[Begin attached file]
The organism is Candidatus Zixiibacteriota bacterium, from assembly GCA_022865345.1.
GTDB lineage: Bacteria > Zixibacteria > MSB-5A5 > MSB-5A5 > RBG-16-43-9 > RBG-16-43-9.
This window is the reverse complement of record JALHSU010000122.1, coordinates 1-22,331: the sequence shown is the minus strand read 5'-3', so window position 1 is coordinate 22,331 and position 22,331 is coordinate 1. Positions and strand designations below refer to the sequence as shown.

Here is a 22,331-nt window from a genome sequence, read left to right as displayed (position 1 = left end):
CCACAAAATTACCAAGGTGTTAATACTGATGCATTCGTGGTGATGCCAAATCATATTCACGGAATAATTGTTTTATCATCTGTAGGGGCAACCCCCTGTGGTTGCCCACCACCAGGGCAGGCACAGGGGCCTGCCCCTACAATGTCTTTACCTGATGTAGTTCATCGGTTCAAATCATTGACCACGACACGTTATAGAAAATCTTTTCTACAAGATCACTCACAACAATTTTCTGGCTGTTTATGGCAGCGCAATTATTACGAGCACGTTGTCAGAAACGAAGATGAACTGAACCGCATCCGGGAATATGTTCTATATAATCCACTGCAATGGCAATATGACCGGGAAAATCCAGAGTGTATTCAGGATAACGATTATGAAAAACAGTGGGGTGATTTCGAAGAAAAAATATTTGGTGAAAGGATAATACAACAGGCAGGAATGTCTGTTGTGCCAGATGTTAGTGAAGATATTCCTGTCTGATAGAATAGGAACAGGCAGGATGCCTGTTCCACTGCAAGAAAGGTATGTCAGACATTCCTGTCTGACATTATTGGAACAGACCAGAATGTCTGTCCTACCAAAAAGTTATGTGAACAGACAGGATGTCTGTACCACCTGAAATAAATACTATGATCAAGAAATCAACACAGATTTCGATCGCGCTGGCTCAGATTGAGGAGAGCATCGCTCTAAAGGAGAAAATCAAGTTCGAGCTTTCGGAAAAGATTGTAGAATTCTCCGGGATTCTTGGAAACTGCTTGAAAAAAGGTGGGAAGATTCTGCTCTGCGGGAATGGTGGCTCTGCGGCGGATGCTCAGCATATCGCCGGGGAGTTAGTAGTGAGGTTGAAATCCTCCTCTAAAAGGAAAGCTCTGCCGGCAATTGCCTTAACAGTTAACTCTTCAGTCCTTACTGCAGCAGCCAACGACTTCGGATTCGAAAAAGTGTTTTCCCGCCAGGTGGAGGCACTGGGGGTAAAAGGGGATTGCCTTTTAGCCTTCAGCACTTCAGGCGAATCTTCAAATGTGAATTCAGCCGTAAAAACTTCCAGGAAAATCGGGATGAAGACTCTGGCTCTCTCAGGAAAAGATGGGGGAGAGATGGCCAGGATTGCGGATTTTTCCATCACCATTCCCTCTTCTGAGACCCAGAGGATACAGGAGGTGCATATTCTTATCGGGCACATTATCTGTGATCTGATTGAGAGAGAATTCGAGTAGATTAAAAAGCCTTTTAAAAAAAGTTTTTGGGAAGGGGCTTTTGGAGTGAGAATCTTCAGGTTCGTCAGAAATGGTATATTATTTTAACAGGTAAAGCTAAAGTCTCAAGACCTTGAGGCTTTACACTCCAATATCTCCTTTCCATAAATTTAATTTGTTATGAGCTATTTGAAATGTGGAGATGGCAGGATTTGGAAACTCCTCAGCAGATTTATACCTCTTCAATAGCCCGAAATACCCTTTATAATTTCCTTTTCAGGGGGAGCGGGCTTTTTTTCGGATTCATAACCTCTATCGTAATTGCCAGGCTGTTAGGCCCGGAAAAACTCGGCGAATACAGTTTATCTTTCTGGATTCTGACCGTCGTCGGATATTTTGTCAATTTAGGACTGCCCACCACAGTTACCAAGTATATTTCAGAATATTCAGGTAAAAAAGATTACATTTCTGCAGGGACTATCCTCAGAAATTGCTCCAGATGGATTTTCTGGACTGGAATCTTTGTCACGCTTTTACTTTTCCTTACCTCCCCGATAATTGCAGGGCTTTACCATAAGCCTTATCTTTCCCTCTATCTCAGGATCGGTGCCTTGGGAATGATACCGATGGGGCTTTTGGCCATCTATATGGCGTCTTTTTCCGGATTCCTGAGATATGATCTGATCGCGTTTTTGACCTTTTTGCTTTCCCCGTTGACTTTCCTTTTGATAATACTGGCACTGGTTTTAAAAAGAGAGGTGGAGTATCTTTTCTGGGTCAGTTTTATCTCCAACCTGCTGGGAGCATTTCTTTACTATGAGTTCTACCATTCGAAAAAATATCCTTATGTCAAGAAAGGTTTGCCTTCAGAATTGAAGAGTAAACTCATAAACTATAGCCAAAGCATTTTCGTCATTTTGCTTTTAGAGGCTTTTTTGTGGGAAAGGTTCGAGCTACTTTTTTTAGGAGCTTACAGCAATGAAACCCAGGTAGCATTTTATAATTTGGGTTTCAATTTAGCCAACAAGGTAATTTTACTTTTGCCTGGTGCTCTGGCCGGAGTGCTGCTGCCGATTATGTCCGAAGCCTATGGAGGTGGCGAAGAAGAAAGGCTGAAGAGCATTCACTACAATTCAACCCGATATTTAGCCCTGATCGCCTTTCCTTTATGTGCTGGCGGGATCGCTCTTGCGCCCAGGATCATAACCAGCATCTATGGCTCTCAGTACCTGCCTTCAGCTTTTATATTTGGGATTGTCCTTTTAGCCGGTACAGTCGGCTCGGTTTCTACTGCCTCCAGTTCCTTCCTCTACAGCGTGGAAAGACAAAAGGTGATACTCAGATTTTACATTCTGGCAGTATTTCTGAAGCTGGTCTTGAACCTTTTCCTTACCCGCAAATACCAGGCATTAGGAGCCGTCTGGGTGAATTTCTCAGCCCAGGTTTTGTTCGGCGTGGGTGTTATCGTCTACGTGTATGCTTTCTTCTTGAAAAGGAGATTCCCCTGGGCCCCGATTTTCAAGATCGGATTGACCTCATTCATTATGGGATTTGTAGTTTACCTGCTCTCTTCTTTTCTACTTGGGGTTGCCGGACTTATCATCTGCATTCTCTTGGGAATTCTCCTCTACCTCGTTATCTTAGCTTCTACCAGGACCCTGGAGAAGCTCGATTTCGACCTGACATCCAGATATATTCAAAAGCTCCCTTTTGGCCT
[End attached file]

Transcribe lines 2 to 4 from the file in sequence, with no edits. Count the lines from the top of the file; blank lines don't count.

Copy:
GTDB lineage: Bacteria > Zixibacteria > MSB-5A5 > MSB-5A5 > RBG-16-43-9 > RBG-16-43-9.
This window is the reverse complement of record JALHSU010000122.1, coordinates 1-22,331: the sequence shown is the minus strand read 5'-3', so window position 1 is coordinate 22,331 and position 22,331 is coordinate 1. Positions and strand designations below refer to the sequence as shown.

Here is a 22,331-nt window from a genome sequence, read left to right as displayed (position 1 = left end):